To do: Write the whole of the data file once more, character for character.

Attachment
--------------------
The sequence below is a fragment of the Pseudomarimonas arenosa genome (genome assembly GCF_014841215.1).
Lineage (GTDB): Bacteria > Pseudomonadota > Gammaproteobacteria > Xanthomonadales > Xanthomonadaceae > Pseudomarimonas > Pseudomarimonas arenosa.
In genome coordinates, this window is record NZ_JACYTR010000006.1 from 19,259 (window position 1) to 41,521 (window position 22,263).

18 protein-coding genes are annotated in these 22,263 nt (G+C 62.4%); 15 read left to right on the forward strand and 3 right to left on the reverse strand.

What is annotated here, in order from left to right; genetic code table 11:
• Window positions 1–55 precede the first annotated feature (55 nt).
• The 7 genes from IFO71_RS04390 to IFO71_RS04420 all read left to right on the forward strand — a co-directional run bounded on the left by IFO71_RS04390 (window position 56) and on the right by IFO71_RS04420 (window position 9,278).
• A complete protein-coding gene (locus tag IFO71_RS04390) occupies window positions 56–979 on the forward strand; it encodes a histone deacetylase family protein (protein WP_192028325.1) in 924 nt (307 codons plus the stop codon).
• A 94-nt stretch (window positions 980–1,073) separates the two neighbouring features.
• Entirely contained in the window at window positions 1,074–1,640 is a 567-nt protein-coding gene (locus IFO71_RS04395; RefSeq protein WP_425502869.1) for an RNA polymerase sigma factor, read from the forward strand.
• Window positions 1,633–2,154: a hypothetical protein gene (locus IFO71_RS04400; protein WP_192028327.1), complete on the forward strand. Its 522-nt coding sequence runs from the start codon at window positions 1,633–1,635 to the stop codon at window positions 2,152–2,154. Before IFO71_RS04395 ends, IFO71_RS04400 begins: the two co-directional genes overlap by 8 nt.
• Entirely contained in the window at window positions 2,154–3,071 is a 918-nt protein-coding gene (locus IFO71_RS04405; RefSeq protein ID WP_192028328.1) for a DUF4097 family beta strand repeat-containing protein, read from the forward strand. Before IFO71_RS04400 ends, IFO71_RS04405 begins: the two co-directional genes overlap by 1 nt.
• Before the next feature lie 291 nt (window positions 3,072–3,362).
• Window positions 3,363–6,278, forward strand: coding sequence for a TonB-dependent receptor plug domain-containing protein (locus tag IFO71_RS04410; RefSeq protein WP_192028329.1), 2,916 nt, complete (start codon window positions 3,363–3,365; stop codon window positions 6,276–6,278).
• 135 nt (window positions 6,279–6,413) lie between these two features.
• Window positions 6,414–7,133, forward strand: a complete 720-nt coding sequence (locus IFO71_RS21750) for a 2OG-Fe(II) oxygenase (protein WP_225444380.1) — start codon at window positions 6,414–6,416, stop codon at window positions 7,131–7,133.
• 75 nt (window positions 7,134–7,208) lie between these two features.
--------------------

The sequence below is a fragment of the Pseudomarimonas arenosa genome (genome assembly GCF_014841215.1).
Lineage (GTDB): Bacteria > Pseudomonadota > Gammaproteobacteria > Xanthomonadales > Xanthomonadaceae > Pseudomarimonas > Pseudomarimonas arenosa.
In genome coordinates, this window is record NZ_JACYTR010000006.1 from 19,259 (window position 1) to 41,521 (window position 22,263).

18 protein-coding genes are annotated in these 22,263 nt (G+C 62.4%); 15 read left to right on the forward strand and 3 right to left on the reverse strand.

What is annotated here, in order from left to right; genetic code table 11:
• Window positions 1–55 precede the first annotated feature (55 nt).
• The 7 genes from IFO71_RS04390 to IFO71_RS04420 all read left to right on the forward strand — a co-directional run bounded on the left by IFO71_RS04390 (window position 56) and on the right by IFO71_RS04420 (window position 9,278).
• A complete protein-coding gene (locus tag IFO71_RS04390) occupies window positions 56–979 on the forward strand; it encodes a histone deacetylase family protein (protein WP_192028325.1) in 924 nt (307 codons plus the stop codon).
• A 94-nt stretch (window positions 980–1,073) separates the two neighbouring features.
• Entirely contained in the window at window positions 1,074–1,640 is a 567-nt protein-coding gene (locus IFO71_RS04395; RefSeq protein WP_425502869.1) for an RNA polymerase sigma factor, read from the forward strand.
• Window positions 1,633–2,154: a hypothetical protein gene (locus IFO71_RS04400; protein WP_192028327.1), complete on the forward strand. Its 522-nt coding sequence runs from the start codon at window positions 1,633–1,635 to the stop codon at window positions 2,152–2,154. Before IFO71_RS04395 ends, IFO71_RS04400 begins: the two co-directional genes overlap by 8 nt.
• Entirely contained in the window at window positions 2,154–3,071 is a 918-nt protein-coding gene (locus IFO71_RS04405; RefSeq protein ID WP_192028328.1) for a DUF4097 family beta strand repeat-containing protein, read from the forward strand. Before IFO71_RS04400 ends, IFO71_RS04405 begins: the two co-directional genes overlap by 1 nt.
• Before the next feature lie 291 nt (window positions 3,072–3,362).
• Window positions 3,363–6,278, forward strand: coding sequence for a TonB-dependent receptor plug domain-containing protein (locus tag IFO71_RS04410; RefSeq protein WP_192028329.1), 2,916 nt, complete (start codon window positions 3,363–3,365; stop codon window positions 6,276–6,278).
• 135 nt (window positions 6,279–6,413) lie between these two features.
• Window positions 6,414–7,133, forward strand: a complete 720-nt coding sequence (locus IFO71_RS21750) for a 2OG-Fe(II) oxygenase (protein WP_225444380.1) — start codon at window positions 6,414–6,416, stop codon at window positions 7,131–7,133.
• 75 nt (window positions 7,134–7,208) lie between these two features.